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Topics: PMO, Schedule Management
WBS Planning & Management

Good day

First time posting here. I have a question regarding the Planning the Project WBS and its management.

From my understanding and the 8/80 rule that activities should be decomposed to within activities completed between 8 hours - 80 hours. Based on the activities of my projects, this may not be applicable and individual exceptions can be made for them of course.

However, on a general note that the size of the WBS in this project is large (down to six levels and beyond), involving multiple stages with intricate relationships with non-repetitive activities. These also include many duration beyond the 8-80 rule.

Decomposition of WBS for this project following the guideline will lead it to an extremely exhaustive list of activities, making it complicated and difficult to track and manage for a single manager.

As such, I am curious to fellow managers, at what level of depth do you consider for further decomposition to be counter intuitive and ineffective? How do you manage the WBS from spiraling out of management control?

Thanks in advance.
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WBS do not contain activities. That is the first thing to take into account. About a general rule of decomposition the deep of something could be 7+-2 levels.

Dividing complex projects to simpler and manageable tasks is the process identified as Work Breakdown Structure (WBS).

WBS is not restricted to a specific field when it comes to application. This methodology can be used for any type of project management.

In the process of breaking down the tasks, one can break them down into different levels of detail. One can detail a high-level task into ten sub-tasks while another can detail the same high-level task into 20 sub-tasks.
Therefore, there is no hard and fast rule on how you should breakdown a task in WBS. Rather, the level of breakdown is a matter of the project type and the management style followed for the project.

There are a few "rules" used for determining the smallest task chunk.
1- In "two weeks" rule, nothing is broken down smaller than two weeks’ worth of work. It means the smallest task of the WBS is at least two-week long.

2- 8/80 is another rule used when creating a WBS. This rule implies that no task should be smaller than 8 hours of work and should not be larger than 80 hours of work.

3-The another rule is the "if it makes sense" rule. Applying this rule, one can apply "common sense" when creating the duration of a single activity or group of activities necessary to produce a deliverable defined by the WBS.

You may need to refer to PMI's WBS Practice Standard. Some of your perceptions are not true.

What is the key purpose of the WBS?
- to communicate to stakeholders how the scope will be run
- to identify main chunks of work for further analysis and planning

Working extensively with very large WBS, most "rules" are not always applicable beyond "if it makes sense". Even at the 9th level, there may be activities far larger than 80 hours.

As Sergio pointed out, the WBS is not the work. It is how the work is organized. When managing a project with a very large WBS, there are often multiple PMs involved at various levels when there is actually work assigned broadly throughout the WBS. In other cases, a product/program might have a very large WBS but not all branches are involved in all projects, and fewer PMs are necessary.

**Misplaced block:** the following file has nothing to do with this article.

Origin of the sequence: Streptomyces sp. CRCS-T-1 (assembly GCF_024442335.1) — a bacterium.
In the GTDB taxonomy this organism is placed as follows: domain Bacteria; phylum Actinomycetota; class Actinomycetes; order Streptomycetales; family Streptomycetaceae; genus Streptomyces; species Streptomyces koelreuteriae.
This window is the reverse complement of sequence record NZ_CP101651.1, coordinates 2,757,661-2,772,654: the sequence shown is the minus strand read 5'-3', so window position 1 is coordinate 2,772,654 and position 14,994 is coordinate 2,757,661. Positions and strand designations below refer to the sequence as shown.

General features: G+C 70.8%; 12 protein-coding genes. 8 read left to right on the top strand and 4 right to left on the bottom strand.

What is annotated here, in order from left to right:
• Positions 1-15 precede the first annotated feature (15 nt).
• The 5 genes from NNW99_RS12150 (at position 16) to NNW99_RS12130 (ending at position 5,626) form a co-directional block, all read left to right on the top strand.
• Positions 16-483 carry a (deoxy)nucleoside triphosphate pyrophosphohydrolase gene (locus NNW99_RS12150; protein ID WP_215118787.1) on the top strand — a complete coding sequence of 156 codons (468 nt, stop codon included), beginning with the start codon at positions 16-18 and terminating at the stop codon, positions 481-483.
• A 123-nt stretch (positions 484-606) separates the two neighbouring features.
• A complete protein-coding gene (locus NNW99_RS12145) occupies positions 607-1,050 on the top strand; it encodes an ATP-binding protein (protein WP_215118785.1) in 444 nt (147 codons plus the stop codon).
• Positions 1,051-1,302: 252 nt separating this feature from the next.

In very large projects, there might be a PM team at the overarching integration level, at each major functional level, and also at contributing team levels. They are managed and tracked differently according to the who is looking at the project. The program level tracking tools could be looking down to WBS level 6. The detailed level statement of work could be written to WBS level 9. An individual team could decompose a WBS level 9 SOW into a detailed project plan integrating supplier contributions who have their own WBS and project plan.

In general, the WBS should be broken down to the level you need to manage, similar to how a program level schedule has less detail than a functional level schedule or team level working schedule. With multiple layers a PM needs to ensure that the breakdown at their level supports the level above, and that the level below has enough detail to show whether those sub-tiers have a well defined plan and are performing to plan. It is not a one-size-fits-all solution, and we often spend quite a bit of effort arguing over what level of detail is needed vs. adding unnecessary overhead and complexity. If a team has only a 40 hr SOW at level 6, that is all I need. If they have a 1000 hr SOW at level 9, I need to ensure they have a detailed plan beyond level 9, but managed at the group level rather than extending the program level WBS another 6+ levels.

Thank you everyone for your information. Gladly appreciated.

WBS should depict how you want the work to be done. Break it down into small chunks so that you can manage better.

Like Thomas has mentioned above, it is required to communicate to the customer how you are managing the scope

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